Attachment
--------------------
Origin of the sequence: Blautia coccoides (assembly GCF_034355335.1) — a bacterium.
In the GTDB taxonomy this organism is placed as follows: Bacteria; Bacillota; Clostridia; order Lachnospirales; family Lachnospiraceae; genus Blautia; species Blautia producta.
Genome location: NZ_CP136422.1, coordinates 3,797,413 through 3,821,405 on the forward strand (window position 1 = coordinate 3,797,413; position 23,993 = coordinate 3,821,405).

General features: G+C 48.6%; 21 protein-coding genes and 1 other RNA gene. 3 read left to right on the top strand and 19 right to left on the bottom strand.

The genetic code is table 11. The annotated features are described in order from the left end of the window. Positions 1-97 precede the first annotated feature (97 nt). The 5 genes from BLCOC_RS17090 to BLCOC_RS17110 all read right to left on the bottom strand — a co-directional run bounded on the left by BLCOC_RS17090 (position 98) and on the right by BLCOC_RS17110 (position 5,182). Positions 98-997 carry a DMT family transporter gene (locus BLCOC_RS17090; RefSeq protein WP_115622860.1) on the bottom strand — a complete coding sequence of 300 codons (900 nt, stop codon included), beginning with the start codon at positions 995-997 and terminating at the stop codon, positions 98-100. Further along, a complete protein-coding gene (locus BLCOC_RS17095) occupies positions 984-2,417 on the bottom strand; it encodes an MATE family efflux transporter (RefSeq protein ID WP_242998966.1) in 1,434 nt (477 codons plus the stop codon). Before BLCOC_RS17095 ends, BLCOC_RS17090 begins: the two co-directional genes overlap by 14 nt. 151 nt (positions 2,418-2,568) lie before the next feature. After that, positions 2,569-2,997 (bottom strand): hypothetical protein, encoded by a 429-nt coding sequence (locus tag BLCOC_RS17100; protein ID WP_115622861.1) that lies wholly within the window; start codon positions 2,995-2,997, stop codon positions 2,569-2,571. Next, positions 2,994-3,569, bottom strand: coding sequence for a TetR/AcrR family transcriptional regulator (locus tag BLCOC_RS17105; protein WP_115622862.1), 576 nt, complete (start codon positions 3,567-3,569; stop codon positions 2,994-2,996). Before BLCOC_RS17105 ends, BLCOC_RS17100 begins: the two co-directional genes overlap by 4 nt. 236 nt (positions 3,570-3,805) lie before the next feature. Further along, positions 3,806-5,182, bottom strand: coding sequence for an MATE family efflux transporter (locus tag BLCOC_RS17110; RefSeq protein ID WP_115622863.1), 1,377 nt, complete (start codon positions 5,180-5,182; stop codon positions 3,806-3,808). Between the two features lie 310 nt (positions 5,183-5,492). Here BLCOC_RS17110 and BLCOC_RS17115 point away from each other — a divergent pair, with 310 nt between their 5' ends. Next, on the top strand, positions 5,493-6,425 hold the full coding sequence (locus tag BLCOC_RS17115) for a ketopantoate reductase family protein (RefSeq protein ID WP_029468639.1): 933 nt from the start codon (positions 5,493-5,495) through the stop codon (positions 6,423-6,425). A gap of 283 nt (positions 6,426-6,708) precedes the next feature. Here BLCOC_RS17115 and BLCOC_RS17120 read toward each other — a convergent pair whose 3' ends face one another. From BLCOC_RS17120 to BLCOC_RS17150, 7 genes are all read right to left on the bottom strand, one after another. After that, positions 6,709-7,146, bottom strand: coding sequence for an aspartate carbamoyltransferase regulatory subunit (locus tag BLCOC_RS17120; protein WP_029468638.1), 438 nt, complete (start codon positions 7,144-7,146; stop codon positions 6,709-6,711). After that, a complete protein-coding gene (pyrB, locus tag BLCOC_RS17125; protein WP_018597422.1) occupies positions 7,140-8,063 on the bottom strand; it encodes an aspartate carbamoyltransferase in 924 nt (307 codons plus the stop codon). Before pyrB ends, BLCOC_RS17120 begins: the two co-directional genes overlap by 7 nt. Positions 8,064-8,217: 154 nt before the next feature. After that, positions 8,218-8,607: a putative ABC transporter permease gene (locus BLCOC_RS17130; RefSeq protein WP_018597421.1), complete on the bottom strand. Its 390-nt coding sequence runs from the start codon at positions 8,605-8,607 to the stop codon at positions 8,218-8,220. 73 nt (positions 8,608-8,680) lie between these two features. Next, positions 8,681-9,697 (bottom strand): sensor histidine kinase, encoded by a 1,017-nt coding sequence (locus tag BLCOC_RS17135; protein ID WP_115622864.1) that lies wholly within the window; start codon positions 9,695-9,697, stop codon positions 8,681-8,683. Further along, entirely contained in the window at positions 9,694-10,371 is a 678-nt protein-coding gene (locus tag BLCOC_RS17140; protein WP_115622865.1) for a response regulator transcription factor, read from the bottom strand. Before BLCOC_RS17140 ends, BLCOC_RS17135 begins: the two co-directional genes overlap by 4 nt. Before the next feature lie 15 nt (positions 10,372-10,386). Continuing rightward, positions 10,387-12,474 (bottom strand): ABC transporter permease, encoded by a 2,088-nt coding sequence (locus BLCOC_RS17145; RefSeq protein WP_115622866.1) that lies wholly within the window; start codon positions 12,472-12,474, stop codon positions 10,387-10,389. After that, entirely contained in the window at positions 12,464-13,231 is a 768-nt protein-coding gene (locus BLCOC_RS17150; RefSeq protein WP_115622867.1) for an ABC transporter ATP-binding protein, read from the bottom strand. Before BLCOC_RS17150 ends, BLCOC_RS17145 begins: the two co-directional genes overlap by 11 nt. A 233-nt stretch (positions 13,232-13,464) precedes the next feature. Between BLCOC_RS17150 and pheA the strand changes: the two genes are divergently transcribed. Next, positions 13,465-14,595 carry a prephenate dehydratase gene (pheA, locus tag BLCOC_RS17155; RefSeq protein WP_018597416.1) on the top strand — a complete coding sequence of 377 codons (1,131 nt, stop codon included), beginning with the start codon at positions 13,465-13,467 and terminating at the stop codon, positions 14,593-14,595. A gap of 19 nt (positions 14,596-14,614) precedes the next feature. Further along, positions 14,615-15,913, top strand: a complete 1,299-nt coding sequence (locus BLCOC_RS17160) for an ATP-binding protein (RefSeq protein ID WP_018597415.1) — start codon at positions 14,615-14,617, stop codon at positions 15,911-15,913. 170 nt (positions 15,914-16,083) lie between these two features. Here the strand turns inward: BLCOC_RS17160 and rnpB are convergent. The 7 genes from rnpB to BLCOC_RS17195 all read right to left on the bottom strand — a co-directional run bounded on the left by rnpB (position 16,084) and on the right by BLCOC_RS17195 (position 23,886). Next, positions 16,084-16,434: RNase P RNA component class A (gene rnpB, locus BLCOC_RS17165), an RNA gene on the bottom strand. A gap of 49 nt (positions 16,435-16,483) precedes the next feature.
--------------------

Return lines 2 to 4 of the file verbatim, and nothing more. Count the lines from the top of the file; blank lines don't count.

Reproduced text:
In the GTDB taxonomy this organism is placed as follows: Bacteria; Bacillota; Clostridia; order Lachnospirales; family Lachnospiraceae; genus Blautia; species Blautia producta.
Genome location: NZ_CP136422.1, coordinates 3,797,413 through 3,821,405 on the forward strand (window position 1 = coordinate 3,797,413; position 23,993 = coordinate 3,821,405).

General features: G+C 48.6%; 21 protein-coding genes and 1 other RNA gene. 3 read left to right on the top strand and 19 right to left on the bottom strand.